The story of how Ian Murdock developed Debian while a student at Purdue and named the distribution for his girlfriend and himself has been told countless times. Many people, too, know that Debian is not only one of the largest distributions, but also the basis for countless other GNU/Linux distributions -- including five of the top ten listed on Distrowatch -- as well as a model for community based free and open source software (FOSS) projects.
Yet, as Debian celebrated its fifteenth anniversary on August 16th, the venerable distribution finds itself facing problems of scaling from within and competition from newer distributions without. What has the project done right, and what has it done wrong? And what is its future?
To find answers to these questions, I consulted past and present Debian Project Leaders. Their opinions (which are strictly personal, and represent neither Debian's nor their employers') paint a complex picture of one of the oldest, largest, and most influential FOSS projects today.
For Steve McIntyre, the present Debian Project Leader, Debian's most obvious accomplishment is the combination of growth. "We started in 1993 with one lone developer, Ian Murdock," McIntyre says. "Today, we have over 1,000 registered developers scattered all over the world, with thousands more in the community working on parts of the system: packages, documentation, and translation."
In the next release, which is due this fall, he estimates that Debian will include 23,000 packages and provide support for ten different architectures, ranging from i386 and amd64 to the powerpc or sparc -- figures that no other distribution even comes close to.
Yet, despite Debian's size and diversity, McIntyre adds, "We can also fairly claim to be one of the most stable and reliable distros, too. We don't expect our users to ever have to re-install their systems."
At the same time, McIntyre expresses pride in the projects ideals, which are expressed in such documents as The Debian Constitution and The Debian Social Contract. "All of our development is open and free, with (of course) full source available for people to work with at every stage of our development. We don't hide problems -- our bug tracking system is open for people to search or browse without requiring logins. [And], as we have grown, many of those ideas have spread to the rest of the Linux community."
Ian Murdock, the first project leader, expresses similar pride in Debian. However, in contrast to McIntyre, Murdock reserves his praise chiefly for the project's development model and package management system.
Apart from the Linux kernel itself, "We were one of the first projects to understand that the real power of open source software is to include the community," he says. "There's been a lot about Debian that just happened, but that was very deliberate. I was a student, I had limited time, and I knew that I wasn't going to be able to do all this myself, so we set out specifically to figure out how we could leverage a distributed workforce. I remember that, when the project started, people were saying that farming out all these pieces to developers would never work -- but it actually worked out pretty well. I think that Debian's influence in how open source development is done can't be over-stated."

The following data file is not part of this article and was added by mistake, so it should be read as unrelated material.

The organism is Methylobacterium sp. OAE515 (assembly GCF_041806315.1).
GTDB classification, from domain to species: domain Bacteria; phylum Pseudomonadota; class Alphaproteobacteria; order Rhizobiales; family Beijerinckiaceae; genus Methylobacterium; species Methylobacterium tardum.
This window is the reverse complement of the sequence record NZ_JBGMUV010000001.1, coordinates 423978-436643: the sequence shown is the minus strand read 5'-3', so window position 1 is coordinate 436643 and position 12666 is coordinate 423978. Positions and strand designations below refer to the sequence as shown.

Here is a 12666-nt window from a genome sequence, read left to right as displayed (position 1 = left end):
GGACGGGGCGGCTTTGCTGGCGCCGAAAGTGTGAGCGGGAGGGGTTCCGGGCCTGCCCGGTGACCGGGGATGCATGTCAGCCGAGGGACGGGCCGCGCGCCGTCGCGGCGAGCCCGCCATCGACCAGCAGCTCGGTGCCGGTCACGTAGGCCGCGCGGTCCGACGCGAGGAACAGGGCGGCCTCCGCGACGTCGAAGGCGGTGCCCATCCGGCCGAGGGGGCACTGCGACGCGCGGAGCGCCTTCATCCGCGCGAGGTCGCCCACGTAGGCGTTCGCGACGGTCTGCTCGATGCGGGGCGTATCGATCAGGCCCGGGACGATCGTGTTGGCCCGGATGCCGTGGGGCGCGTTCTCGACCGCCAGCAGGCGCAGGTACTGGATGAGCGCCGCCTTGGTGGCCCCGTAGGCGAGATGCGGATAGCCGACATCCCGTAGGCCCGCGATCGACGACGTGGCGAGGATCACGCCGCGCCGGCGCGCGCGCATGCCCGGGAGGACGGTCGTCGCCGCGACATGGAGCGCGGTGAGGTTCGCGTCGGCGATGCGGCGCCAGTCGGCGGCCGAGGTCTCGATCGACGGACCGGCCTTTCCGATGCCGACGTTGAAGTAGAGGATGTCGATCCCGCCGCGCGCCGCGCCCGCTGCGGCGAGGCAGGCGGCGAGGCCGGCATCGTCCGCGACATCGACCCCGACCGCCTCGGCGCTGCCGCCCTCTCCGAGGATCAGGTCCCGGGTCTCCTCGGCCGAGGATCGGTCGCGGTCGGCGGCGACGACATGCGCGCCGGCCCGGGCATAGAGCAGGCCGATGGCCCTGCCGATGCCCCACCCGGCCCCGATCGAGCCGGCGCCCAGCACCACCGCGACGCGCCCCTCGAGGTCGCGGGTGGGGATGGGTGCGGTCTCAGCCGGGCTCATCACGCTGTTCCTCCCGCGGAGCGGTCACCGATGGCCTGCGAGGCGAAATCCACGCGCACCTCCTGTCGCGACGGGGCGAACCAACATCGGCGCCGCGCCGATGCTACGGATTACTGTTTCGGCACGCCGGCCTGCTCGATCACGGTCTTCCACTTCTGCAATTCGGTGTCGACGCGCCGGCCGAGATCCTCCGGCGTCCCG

Murdock also singles out the package management system. "It was really the first Linux distribution to adopt the package system from Unix," he says, referring to the now-universal habit in GNU/Linux of dividing software to be installed into separate pieces. At the time, he says, the package system was necessary due to slow Internet connections and the ability to squeeze software on to floppies, but he adds that "it turned out to be a really good metaphor for system management, too."
The early inclusion of dependency resolution (having packages offer to install other software that they needed to run) was especially influential, and has now spread beyond Debian to the rival .RPM package system as well.
More recently, former project leader Martin Michlmayr emphasizes, Debian has a record of overcoming many longstanding problems.
"I think Debian has come a long way in the last few years," Michlmayr says. "We have tackled several key problems that have troubled us for ages. From a technical point, we've made Debian much easier to install, configure, and use. Processes- and community-wise, we have made a lot of changes. You'll find that the Debian community is quite pleasant and that, to a large extent, we no longer deserve the bad reputation of a hostile community."
Talking of the project's growing tendency to handle responsibilities in teams, Michlmayr continues, "Finally, there have been major improvements to our core teams. Many of our teams have had structural problems for years and showed little activity. But lately we've been able to add new contributors to a number of teams, such as the release, security, and FTPmaster teams, and there's a lot of energy in those teams."
On its fifteenth anniversary, members of the Debian project can look back at a steady stream of accomplishments. However, many internal problems remain.